Survivors of the school shooting in Parkland, Florida, have garnered national attention with their calls for gun control. Their efforts are a good reminder about the effectiveness of grassroots advocacy to keep tough issues front and center on the nation’s policy agenda.
Following the February 14 shooting at Marjory Stoneman Douglas High School that killed 17 people, student survivors have gained national attention for their calls for gun control and inspired other students nationwide to organize walkouts calling for stronger gun safety laws.
This youth-driven movement also exemplifies the power of grassroots advocacy and illustrates how quickly an initiative can gain momentum and mobilize people.
Ensuring that a campaign does not stall and that advocates reach their ultimate goal are two of the big challenges of grassroots advocacy. And there’s no simple formula for a winning grassroots campaign, said Kristen Prather, grassroots manager at the Credit Union National Association (CUNA).
“It all depends on what types of advocates, how much you want to grow, and what your ask is,” Prather said. “To get legislation passed, you have to get people engaged for the long run, give them information quickly, and give them ways to stay engaged.”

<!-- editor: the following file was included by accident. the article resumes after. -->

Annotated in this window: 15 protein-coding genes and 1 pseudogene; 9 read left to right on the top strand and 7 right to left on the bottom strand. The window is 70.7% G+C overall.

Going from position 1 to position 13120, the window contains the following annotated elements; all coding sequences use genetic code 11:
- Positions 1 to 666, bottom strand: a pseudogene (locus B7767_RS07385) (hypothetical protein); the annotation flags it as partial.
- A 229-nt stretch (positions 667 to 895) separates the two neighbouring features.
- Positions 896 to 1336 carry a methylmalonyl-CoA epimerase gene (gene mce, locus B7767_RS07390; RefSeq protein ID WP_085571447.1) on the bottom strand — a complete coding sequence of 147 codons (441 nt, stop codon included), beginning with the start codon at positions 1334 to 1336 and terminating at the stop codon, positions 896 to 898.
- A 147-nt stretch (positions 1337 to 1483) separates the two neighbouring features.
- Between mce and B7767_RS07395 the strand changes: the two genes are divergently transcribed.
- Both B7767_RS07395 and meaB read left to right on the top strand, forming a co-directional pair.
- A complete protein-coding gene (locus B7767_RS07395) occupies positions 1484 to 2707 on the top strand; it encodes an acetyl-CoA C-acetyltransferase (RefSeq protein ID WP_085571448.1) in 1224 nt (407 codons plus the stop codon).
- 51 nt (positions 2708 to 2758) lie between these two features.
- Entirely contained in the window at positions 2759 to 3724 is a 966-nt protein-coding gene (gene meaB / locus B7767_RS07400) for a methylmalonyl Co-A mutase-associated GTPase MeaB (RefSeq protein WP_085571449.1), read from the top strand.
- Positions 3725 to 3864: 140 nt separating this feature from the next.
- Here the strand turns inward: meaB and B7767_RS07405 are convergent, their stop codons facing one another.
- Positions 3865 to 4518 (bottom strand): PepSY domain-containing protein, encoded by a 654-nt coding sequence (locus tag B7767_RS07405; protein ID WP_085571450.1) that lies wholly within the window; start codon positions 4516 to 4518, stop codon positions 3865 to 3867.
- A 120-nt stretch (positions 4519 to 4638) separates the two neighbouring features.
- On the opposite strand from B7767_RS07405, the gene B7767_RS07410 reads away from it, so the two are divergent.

As part of the Hike the Hill program, the CUNA advocacy team works with its state chapters to schedule two- to three-day visits to Capitol Hill during the year. While the effort began with 15 credit union advocates from South Carolina, it now includes more than 500 advocates from nearly 30 states, Prather said.
And, with its Member Activation Program, which started in 2013, CUNA is aiming to expand its reach.
“What we were trying to do is to see how we get beyond emailing 5,000 CEOs and access that huge army of 110 million people [that credit unions represent],” said Prather. To help with this, CUNA has created educational materials to help people understand what a credit union is and how it works.
“What we found is that the more you educate a credit union member about credit unions, as well as legislative issues and regulatory issues, [the more likely] they are going to take action,” she said. Thanks to the program, CUNA’s email list of grassroots advocates has grown from around 75,000 people to just under 300,000.
For a larger ask, Prather said associations should engage their “super advocates”—”people who have taken action in emails or made phone calls on several different issues.” To educate them about the latest issue you’d like their support on, Prather suggests hosting webinars and issuing issue-specific press releases.
But how can you get new voices or young advocates—like those impassioned students now leading the way on gun issues—involved in your association’s grassroots efforts? Prather recommends that older generations remain open to ideas and refrain from “stomping on creativity” that younger people may bring to the table.
Prather said figuring out the answer to this question may be a deciding factor in the success of many modern-day grassroots campaigns: “How can you tie multiple generations together with multiple tools behind a united purpose?”